The owners of stent-manufacturer Medinol demanded $8 billion for their company from
(NYSE:BSX), Credit Suisse First Boston analyst Glenn Novarro told Bloomberg yesterday. Credit Suisse itself assesses the value of the Israeli company at $1 billion to $2 billion.
Two weeks ago a report from Merrill Lynch surmised that Boston had bid $2 billion for Medinol, but that the Richter family had turned it down.
The Bloomberg article focused on an interview with Boston CEO James R. Tobin, who vowed to cure the company's ills when taking his seat about 18 months ago. He could claim several successes during his first six months, but his biggest problem remains unsolved. Namely, the festering feud with Medinol, producer of its NIR line of stents.
Stents are tiny metal mesh tubes implanted to prop open major blood vessels after heart surgery.
The Natick, Massachusetts-based company entered into a strategic relationship with Medinol back in 1995. Medinol's stents boosted Boston into leading position in the stent market by 1998. But relations turned strained in October of that year, when the Food and Drugs Administration began probing suspicions that NIR stents had been involved in some patient deaths. Boston and Medinol began exchanging accusations. Relations deteriorated to such a degree that product development was hindered and some analysts even said Medinol was sabotaging Boston.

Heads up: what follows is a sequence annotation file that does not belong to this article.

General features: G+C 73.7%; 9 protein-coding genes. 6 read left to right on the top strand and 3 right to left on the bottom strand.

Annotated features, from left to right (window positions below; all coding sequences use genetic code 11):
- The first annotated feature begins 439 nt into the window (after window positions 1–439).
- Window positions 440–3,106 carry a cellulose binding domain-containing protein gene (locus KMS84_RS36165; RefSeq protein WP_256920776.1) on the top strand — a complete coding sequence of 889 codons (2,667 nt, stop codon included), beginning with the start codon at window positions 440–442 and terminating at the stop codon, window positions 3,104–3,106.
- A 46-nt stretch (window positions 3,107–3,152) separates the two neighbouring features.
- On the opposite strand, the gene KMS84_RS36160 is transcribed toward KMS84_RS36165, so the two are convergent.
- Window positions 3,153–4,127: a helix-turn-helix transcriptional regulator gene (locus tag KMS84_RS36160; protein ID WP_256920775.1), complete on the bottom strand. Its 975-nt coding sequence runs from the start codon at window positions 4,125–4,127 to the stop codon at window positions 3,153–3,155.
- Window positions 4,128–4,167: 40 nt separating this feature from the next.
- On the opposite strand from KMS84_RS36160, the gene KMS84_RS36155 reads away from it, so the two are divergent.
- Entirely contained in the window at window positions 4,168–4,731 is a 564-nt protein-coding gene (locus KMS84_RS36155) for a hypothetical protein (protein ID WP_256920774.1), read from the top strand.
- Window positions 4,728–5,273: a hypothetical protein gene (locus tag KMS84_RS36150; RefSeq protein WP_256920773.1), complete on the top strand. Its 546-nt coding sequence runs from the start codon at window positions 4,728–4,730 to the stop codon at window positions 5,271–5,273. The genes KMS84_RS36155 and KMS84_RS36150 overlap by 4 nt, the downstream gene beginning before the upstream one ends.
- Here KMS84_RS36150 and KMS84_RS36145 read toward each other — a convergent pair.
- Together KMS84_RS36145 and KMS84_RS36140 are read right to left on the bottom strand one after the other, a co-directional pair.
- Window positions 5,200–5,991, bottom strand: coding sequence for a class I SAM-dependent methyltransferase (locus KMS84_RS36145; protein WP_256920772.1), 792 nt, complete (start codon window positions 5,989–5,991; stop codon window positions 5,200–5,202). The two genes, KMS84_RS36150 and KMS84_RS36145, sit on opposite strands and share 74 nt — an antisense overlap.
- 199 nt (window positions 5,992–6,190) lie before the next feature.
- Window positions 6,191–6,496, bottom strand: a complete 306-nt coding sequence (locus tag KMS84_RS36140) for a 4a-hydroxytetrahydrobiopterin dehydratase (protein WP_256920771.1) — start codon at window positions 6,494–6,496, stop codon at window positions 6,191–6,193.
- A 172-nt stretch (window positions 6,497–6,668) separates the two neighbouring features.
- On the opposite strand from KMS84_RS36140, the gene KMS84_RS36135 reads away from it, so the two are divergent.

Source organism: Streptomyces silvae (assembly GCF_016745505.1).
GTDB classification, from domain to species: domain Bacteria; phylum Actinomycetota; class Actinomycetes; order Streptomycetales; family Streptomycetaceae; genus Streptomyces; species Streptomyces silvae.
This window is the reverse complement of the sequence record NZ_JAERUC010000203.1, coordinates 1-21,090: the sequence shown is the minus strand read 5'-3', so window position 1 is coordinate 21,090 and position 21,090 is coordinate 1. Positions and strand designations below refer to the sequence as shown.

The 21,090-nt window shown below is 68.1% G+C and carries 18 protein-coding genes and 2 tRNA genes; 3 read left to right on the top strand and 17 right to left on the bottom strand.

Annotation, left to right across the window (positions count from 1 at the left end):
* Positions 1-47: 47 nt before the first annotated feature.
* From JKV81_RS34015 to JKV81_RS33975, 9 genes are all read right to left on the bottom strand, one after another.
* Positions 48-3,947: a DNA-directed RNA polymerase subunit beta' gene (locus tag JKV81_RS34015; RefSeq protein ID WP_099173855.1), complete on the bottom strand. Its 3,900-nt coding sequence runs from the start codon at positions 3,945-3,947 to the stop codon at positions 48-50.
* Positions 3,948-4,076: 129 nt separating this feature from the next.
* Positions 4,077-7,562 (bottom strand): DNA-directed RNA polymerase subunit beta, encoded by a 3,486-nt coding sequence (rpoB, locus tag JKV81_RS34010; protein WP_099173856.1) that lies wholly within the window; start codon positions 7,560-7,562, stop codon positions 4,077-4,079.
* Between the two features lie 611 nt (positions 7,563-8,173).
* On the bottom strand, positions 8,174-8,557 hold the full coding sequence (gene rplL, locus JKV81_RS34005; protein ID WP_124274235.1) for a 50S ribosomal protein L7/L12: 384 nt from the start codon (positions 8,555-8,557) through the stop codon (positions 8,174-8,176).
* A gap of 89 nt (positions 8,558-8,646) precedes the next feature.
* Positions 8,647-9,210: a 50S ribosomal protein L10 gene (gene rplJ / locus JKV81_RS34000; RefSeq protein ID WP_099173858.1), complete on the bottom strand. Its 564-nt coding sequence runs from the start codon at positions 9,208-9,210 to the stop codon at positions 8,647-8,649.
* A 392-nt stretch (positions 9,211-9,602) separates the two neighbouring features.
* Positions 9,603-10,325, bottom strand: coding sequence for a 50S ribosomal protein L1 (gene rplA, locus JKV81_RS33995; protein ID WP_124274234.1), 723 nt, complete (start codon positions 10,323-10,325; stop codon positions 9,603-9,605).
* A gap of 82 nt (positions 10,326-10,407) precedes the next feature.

Boston sank from first place in the stent market to third. Its market segment contracted from 30% a year ago to 17% today. In nominal terms, Boston's fourth-quarter sales of stents and related products are expected to be 30% to 35% below sales in the corresponding quarter of 1999
Boston is working on developing stents of its own, but Merrill Lynch estimates that completion is 12 to 18 months away. Moreover, Boston will have to pay Medinol royalties of 20%.
Meanwhile, a jury in the U.S. District Court in Wilmington, Delaware ruled that the NIR stent made by Medinol and distributed by Boston infringed a patent held by
(NYSE:JNJ). The jury awarded J&J damages of $324.4 million for patent infringement. Of the total award, $253.6 million was granted for projected lost profits for J&J and $70.8 million was awarded for royalties based on sales of Boston Scientific's stent.
Partly in order to end the feuding once and for all, the Natick, Massachusetts-based company has been negotiating to buy out Medinol. Analysts estimated Medinol to be worth $1 billion to $3 billion. But $8 billion? Won't happen, Novarro predicts. Tobin is a tough negotiator, and he won't be prepared to pay beyond what the company is worth.